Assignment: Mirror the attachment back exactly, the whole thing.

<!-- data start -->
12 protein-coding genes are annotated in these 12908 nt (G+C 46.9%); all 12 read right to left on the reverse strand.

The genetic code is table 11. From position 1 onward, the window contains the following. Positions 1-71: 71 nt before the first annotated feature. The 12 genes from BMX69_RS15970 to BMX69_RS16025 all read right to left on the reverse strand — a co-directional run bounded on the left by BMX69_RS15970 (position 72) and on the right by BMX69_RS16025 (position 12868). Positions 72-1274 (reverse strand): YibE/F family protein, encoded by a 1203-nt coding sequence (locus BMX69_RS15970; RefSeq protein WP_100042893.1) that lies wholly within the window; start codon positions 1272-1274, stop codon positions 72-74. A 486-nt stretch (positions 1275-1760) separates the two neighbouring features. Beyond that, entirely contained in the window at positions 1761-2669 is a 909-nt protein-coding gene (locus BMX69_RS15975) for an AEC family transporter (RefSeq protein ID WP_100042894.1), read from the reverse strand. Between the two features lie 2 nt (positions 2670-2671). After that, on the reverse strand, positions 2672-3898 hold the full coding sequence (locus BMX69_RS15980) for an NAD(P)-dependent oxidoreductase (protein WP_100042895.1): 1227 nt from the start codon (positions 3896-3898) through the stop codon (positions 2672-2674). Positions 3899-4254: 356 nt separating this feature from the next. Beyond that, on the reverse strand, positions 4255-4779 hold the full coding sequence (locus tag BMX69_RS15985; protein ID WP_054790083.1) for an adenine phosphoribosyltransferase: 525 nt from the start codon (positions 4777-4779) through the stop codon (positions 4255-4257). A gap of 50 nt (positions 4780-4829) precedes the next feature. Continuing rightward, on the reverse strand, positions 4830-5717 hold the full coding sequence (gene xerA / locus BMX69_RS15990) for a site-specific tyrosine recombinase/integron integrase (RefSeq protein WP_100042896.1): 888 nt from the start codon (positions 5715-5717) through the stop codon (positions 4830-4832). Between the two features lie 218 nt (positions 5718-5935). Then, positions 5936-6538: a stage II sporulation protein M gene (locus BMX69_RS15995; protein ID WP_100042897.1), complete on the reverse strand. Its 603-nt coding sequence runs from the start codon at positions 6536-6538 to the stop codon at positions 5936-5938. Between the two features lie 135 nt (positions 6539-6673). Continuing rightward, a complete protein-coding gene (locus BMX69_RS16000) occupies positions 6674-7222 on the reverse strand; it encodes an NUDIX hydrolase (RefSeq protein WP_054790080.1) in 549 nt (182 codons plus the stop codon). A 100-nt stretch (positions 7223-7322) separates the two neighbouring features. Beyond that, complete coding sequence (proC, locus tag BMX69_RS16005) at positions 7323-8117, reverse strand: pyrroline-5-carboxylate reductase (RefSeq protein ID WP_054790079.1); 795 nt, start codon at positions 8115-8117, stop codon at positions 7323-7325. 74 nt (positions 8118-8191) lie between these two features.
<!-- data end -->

12 protein-coding genes are annotated in these 12908 nt (G+C 46.9%); all 12 read right to left on the reverse strand.

The genetic code is table 11. From position 1 onward, the window contains the following. Positions 1-71: 71 nt before the first annotated feature. The 12 genes from BMX69_RS15970 to BMX69_RS16025 all read right to left on the reverse strand — a co-directional run bounded on the left by BMX69_RS15970 (position 72) and on the right by BMX69_RS16025 (position 12868). Positions 72-1274 (reverse strand): YibE/F family protein, encoded by a 1203-nt coding sequence (locus BMX69_RS15970; RefSeq protein WP_100042893.1) that lies wholly within the window; start codon positions 1272-1274, stop codon positions 72-74. A 486-nt stretch (positions 1275-1760) separates the two neighbouring features. Beyond that, entirely contained in the window at positions 1761-2669 is a 909-nt protein-coding gene (locus BMX69_RS15975) for an AEC family transporter (RefSeq protein ID WP_100042894.1), read from the reverse strand. Between the two features lie 2 nt (positions 2670-2671). After that, on the reverse strand, positions 2672-3898 hold the full coding sequence (locus BMX69_RS15980) for an NAD(P)-dependent oxidoreductase (protein WP_100042895.1): 1227 nt from the start codon (positions 3896-3898) through the stop codon (positions 2672-2674). Positions 3899-4254: 356 nt separating this feature from the next. Beyond that, on the reverse strand, positions 4255-4779 hold the full coding sequence (locus tag BMX69_RS15985; protein ID WP_054790083.1) for an adenine phosphoribosyltransferase: 525 nt from the start codon (positions 4777-4779) through the stop codon (positions 4255-4257). A gap of 50 nt (positions 4780-4829) precedes the next feature. Continuing rightward, on the reverse strand, positions 4830-5717 hold the full coding sequence (gene xerA / locus BMX69_RS15990) for a site-specific tyrosine recombinase/integron integrase (RefSeq protein WP_100042896.1): 888 nt from the start codon (positions 5715-5717) through the stop codon (positions 4830-4832). Between the two features lie 218 nt (positions 5718-5935). Then, positions 5936-6538: a stage II sporulation protein M gene (locus BMX69_RS15995; protein ID WP_100042897.1), complete on the reverse strand. Its 603-nt coding sequence runs from the start codon at positions 6536-6538 to the stop codon at positions 5936-5938. Between the two features lie 135 nt (positions 6539-6673). Continuing rightward, a complete protein-coding gene (locus BMX69_RS16000) occupies positions 6674-7222 on the reverse strand; it encodes an NUDIX hydrolase (RefSeq protein WP_054790080.1) in 549 nt (182 codons plus the stop codon). A 100-nt stretch (positions 7223-7322) separates the two neighbouring features. Beyond that, complete coding sequence (proC, locus tag BMX69_RS16005) at positions 7323-8117, reverse strand: pyrroline-5-carboxylate reductase (RefSeq protein ID WP_054790079.1); 795 nt, start codon at positions 8115-8117, stop codon at positions 7323-7325. 74 nt (positions 8118-8191) lie between these two features.